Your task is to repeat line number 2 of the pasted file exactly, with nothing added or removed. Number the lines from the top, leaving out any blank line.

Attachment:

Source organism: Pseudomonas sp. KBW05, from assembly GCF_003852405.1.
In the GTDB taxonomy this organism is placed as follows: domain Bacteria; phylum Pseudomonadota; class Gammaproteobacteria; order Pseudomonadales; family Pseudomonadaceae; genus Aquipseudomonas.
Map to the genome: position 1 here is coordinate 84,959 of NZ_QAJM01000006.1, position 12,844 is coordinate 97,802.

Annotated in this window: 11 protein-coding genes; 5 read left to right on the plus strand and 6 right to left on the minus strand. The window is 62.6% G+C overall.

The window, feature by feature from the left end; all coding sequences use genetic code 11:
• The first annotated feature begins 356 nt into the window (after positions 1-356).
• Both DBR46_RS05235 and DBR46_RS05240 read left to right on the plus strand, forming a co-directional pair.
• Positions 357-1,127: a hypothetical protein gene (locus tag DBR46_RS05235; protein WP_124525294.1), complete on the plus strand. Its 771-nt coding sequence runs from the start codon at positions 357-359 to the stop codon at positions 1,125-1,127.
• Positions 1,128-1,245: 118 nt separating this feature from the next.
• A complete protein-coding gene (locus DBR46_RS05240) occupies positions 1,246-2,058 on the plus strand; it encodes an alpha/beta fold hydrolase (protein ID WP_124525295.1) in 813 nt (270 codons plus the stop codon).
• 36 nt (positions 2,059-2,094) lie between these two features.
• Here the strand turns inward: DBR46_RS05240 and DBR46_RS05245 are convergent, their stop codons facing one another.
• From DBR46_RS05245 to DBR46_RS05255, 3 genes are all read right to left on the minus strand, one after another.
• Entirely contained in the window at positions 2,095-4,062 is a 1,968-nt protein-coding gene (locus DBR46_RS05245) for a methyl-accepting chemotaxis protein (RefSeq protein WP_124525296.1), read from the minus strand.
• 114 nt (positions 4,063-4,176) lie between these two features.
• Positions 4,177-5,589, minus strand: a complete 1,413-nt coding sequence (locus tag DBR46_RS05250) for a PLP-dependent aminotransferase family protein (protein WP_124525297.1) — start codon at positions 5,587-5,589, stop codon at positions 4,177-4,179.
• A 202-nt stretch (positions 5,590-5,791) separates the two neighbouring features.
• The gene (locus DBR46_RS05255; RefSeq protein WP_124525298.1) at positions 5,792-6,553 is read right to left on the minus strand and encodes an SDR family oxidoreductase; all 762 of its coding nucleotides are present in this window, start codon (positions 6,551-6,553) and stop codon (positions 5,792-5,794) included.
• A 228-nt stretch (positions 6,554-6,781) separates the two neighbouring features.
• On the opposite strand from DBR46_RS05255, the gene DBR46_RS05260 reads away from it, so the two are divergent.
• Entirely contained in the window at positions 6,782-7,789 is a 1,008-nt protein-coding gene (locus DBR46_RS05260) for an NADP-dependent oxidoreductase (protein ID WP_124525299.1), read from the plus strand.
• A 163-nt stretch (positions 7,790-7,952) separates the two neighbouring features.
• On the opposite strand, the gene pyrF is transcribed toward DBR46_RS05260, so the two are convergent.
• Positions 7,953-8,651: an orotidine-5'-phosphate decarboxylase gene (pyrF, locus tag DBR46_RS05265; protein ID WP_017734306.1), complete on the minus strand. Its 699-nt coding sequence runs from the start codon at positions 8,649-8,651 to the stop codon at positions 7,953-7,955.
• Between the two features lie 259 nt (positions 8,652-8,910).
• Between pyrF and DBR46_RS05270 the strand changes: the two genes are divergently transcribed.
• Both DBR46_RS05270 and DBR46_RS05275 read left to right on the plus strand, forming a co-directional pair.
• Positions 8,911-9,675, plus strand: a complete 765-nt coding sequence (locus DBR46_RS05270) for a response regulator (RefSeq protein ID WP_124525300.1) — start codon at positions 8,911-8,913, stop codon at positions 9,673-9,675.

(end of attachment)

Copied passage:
In the GTDB taxonomy this organism is placed as follows: domain Bacteria; phylum Pseudomonadota; class Gammaproteobacteria; order Pseudomonadales; family Pseudomonadaceae; genus Aquipseudomonas.